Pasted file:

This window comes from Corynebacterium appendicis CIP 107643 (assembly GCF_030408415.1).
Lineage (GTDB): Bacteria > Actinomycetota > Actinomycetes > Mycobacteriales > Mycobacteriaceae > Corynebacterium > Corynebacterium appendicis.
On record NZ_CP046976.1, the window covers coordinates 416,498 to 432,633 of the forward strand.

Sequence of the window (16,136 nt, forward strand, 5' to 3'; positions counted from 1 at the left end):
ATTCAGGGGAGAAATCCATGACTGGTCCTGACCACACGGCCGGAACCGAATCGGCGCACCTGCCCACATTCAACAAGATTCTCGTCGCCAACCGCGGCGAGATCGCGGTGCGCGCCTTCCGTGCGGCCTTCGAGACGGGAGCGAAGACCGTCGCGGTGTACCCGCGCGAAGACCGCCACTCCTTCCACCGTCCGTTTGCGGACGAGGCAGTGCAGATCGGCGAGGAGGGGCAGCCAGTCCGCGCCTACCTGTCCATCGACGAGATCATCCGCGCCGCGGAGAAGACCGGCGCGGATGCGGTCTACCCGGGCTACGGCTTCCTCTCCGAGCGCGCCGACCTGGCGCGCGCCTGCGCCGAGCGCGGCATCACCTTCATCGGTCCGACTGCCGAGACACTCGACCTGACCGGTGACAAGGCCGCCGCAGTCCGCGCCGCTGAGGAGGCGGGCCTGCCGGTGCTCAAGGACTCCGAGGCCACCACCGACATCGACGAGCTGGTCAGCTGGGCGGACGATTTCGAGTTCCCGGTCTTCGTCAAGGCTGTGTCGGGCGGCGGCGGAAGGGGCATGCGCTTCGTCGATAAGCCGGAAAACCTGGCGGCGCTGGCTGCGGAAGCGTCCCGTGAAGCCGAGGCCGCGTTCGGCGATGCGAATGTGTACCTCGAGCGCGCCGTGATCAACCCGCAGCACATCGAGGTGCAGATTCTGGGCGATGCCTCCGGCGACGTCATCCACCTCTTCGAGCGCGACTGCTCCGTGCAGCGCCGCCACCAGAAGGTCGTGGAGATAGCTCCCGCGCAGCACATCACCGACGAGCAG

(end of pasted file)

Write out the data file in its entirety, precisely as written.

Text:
This window comes from Corynebacterium appendicis CIP 107643 (assembly GCF_030408415.1).
Lineage (GTDB): Bacteria > Actinomycetota > Actinomycetes > Mycobacteriales > Mycobacteriaceae > Corynebacterium > Corynebacterium appendicis.
On record NZ_CP046976.1, the window covers coordinates 416,498 to 432,633 of the forward strand.

Sequence of the window (16,136 nt, forward strand, 5' to 3'; positions counted from 1 at the left end):
ATTCAGGGGAGAAATCCATGACTGGTCCTGACCACACGGCCGGAACCGAATCGGCGCACCTGCCCACATTCAACAAGATTCTCGTCGCCAACCGCGGCGAGATCGCGGTGCGCGCCTTCCGTGCGGCCTTCGAGACGGGAGCGAAGACCGTCGCGGTGTACCCGCGCGAAGACCGCCACTCCTTCCACCGTCCGTTTGCGGACGAGGCAGTGCAGATCGGCGAGGAGGGGCAGCCAGTCCGCGCCTACCTGTCCATCGACGAGATCATCCGCGCCGCGGAGAAGACCGGCGCGGATGCGGTCTACCCGGGCTACGGCTTCCTCTCCGAGCGCGCCGACCTGGCGCGCGCCTGCGCCGAGCGCGGCATCACCTTCATCGGTCCGACTGCCGAGACACTCGACCTGACCGGTGACAAGGCCGCCGCAGTCCGCGCCGCTGAGGAGGCGGGCCTGCCGGTGCTCAAGGACTCCGAGGCCACCACCGACATCGACGAGCTGGTCAGCTGGGCGGACGATTTCGAGTTCCCGGTCTTCGTCAAGGCTGTGTCGGGCGGCGGCGGAAGGGGCATGCGCTTCGTCGATAAGCCGGAAAACCTGGCGGCGCTGGCTGCGGAAGCGTCCCGTGAAGCCGAGGCCGCGTTCGGCGATGCGAATGTGTACCTCGAGCGCGCCGTGATCAACCCGCAGCACATCGAGGTGCAGATTCTGGGCGATGCCTCCGGCGACGTCATCCACCTCTTCGAGCGCGACTGCTCCGTGCAGCGCCGCCACCAGAAGGTCGTGGAGATAGCTCCCGCGCAGCACATCACCGACGAGCAG